>>> picked
>>> up via JNDI or via files deployed to the classpath of the container (or
>>> maybe system properties or environment variables)
>>>
>>> In an ideal world you can do it all from JNDI or system properties (JNDI
>>> being better as you do not pollute a global name space)
>>>
>>> In the non-ideal world what you do is have your build system take on some
>>> of the roles of application deployer.
>>>
>>> You have a module that produces the generic .ear
>>>
>>> And then you have modules that unpack-tweak-repack the .ear targetting
>>> each
>>> app server/database
>>>
>>> That is "the maven way" *but* it is not the way Maven wants you to
>>> work...
>>> Maven wants you to only have one .ear that works for all... the app
>>> servers
>>> are letting you down, and Maven is delivering pain for not following the
>>> best practice way of working.
>>>
>>>
>>> On 10 July 2013 08:33, John Patrick <nhoj.patrick@gmail.com> wrote:
>>>
>>>  On 10 Jul 2013, at 06:05, Baptiste MATHUS <bmathus@batmat.net> wrote:
>>>>
>>>>  If those properties are specific to eclipselink, then I think it's ok
>>>>> and
>>>>> simpler to just leave them in the persistence.xml even if they're
>>>>>
>>>> actually
>>>>
>>>>> not used when EclipseLink isn't the provider. Then package only one
>>>>> ear.
>>>>>
>>>>> Cheers
>>>>>
>>>>>
>>>>> 2013/7/9 John Patrick <nhoj.patrick@gmail.com>
>>>>>
>>>>>  I'm working on a project that uses JPA EclipseLink, everything started
>>>>>>
>>>>>  of
>>>>
>>>>>  fine with Jetty for developers development and WebLogic and Oracle
>>>>>>
>>>>>  proper
>>>>
>>>>>  ear deployments.
>>>>>>
>>>>>> EclipseLink has two values that need to be set in persistence.xml
>>>>>>
>>>>>  depending
>>>>
>>>>>  upon your Application Server and Database;
>>>>>> eclipselink.target-server
>>>>>> eclipselink.target-database
>>>>>>
>>>>>> This mean we have two profiles, Jetty and Release.
>>>>>>
>>>>>> Now we support WebSphere and DB2, so have gone to 5 profiles and
the
>>>>>>
>>>>>  need
>>>>
>>>>>  to rebuild the ear 4 times which each profile.
>>>>>>
>>>>>> Profiles
>>>>>> Jetty
>>>>>> WLSOracle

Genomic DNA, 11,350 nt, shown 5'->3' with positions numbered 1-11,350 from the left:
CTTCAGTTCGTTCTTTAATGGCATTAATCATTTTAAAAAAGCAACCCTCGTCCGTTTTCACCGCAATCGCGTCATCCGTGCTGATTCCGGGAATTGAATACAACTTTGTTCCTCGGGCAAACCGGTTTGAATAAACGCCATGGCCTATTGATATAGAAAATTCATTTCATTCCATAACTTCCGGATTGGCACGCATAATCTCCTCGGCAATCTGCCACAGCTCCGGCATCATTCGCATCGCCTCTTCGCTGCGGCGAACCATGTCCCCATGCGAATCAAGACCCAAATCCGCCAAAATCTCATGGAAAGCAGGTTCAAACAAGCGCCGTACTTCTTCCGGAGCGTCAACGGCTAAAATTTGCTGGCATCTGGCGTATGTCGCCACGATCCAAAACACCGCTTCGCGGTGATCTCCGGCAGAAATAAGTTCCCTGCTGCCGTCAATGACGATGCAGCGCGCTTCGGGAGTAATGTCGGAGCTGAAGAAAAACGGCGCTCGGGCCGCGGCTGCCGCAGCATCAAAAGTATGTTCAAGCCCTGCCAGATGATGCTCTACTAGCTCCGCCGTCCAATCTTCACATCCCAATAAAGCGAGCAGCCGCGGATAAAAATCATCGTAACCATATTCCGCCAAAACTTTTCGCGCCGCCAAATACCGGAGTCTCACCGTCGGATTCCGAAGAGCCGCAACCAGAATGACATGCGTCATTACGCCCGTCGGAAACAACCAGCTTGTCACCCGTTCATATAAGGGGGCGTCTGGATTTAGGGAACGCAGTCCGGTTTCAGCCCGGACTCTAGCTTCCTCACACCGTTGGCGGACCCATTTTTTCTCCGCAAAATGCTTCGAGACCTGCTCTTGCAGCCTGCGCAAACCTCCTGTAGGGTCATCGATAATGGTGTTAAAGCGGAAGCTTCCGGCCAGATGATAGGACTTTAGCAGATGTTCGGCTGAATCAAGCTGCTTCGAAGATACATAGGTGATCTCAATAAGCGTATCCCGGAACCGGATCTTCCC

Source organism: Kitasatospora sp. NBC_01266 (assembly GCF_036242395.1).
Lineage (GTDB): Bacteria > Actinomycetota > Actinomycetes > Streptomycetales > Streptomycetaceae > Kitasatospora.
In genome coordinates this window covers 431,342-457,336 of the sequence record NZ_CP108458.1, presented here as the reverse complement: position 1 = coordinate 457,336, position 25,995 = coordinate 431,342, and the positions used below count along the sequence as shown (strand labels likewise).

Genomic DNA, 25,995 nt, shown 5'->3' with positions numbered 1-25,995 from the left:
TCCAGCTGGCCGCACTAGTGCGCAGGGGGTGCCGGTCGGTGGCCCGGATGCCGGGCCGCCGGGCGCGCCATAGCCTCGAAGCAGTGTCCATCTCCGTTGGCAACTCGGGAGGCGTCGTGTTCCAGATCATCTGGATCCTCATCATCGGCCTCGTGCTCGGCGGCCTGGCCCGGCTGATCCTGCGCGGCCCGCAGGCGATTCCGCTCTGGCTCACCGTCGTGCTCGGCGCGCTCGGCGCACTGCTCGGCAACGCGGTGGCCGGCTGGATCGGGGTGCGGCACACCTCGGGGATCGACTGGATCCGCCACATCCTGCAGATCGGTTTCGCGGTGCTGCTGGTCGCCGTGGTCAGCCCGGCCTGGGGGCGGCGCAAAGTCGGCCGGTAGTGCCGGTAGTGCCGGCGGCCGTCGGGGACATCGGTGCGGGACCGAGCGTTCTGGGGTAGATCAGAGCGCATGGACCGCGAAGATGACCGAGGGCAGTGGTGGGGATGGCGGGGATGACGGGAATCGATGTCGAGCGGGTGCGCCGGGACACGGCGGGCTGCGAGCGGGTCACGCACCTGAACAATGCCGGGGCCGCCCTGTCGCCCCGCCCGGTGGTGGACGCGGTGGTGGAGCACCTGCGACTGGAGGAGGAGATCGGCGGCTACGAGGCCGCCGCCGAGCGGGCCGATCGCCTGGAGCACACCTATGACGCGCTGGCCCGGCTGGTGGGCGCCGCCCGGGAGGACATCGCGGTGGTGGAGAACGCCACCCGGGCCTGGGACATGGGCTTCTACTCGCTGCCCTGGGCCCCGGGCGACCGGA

>>>>>> WLSDB2
>>>>>> WASOracle
>>>>>> WASDB2
>>>>>>
>>>>>> I feel I'm doing something wrong...
>>>>>>
>>>>>> Does someone have any suggestions on what to look at so i could
>>>>>>
>>>>>  potentially
>>>>
>>>>>  build it once and get all the 4 ears build in one command? I've
>>>>>> thought
>>>>>> about types or classifiers but unsure if that is just another hack...
>>>>>>
>>>>>> Thoughts? As we soon might also need to support MySQL and Glassfish
so
>>>>>> their is another 5 profiles and 5 more builds for a release.
>>>>>>
>>>>>> John
>>>>>>
>>>>>
>>>>>
>>>>> --
>>>>> Baptiste <Batmat> MATHUS - http://batmat.net
>>>>> Sauvez un arbre,
>>>>> Mangez un castor !
>>>>>
>>>> Mathus I think you miss understood my point. I need to build 4
>>>> different ears currently as eclipselink auto detections fails about
>>>> once a week and we can reproduce on demand.
>>>>
>>>> each ear has a different combination of values.
>>>>
>>>> ear 1 = WebLogic / Oracle
>>>> ear 2 = WebLogic / DB2
>>>> ear 3 = WebSphere / Oracle
>>>> ear 4 = WebSphere / DB2
>>>>
>>>> I can't build one ear, say ear 1 as the value for the database setting
>>>> would be wrong when DB2 is the backend. Also the value for the
>>>> application server would be wrong when deployed to WebSphere.
>>>>
>>>> If eclipselink auto detect worked 100% I could create one ear but a
>>>> few issues in production which we can't reproduce in test on demand
>>>> mean we need to explicitly define application server and database
>>>> server.
>>>>
>>>>  From the off list replies it looks like others are having similar
>>>> issues and doing similar things.
>>>>
>>>> cheers,
>>>> John
>>>>
>>>> ---------------------------------------------------------------------
>>>> To unsubscribe, e-mail: users-unsubscribe@maven.apache.org
>>>> For additional commands, e-mail: users-help@maven.apache.org
>>>>
>>>>
>>>>
>>
>> --
>> Ron Wheeler
>> President
>> Artifact Software Inc
>> email: rwheeler@artifact-software.com
>> skype: ronaldmwheeler
>> phone: 866-970-2435, ext 102
>>
>>
>>
>> ---------------------------------------------------------------------
>> To unsubscribe, e-mail: users-unsubscribe@maven.apache.org
>> For additional commands, e-mail: users-help@maven.apache.org
>>
>>
>
>
> --
> Ron Wheeler
> President
> Artifact Software Inc
> email: rwheeler@artifact-software.com
> skype: ronaldmwheeler
> phone: 866-970-2435, ext 102
>
>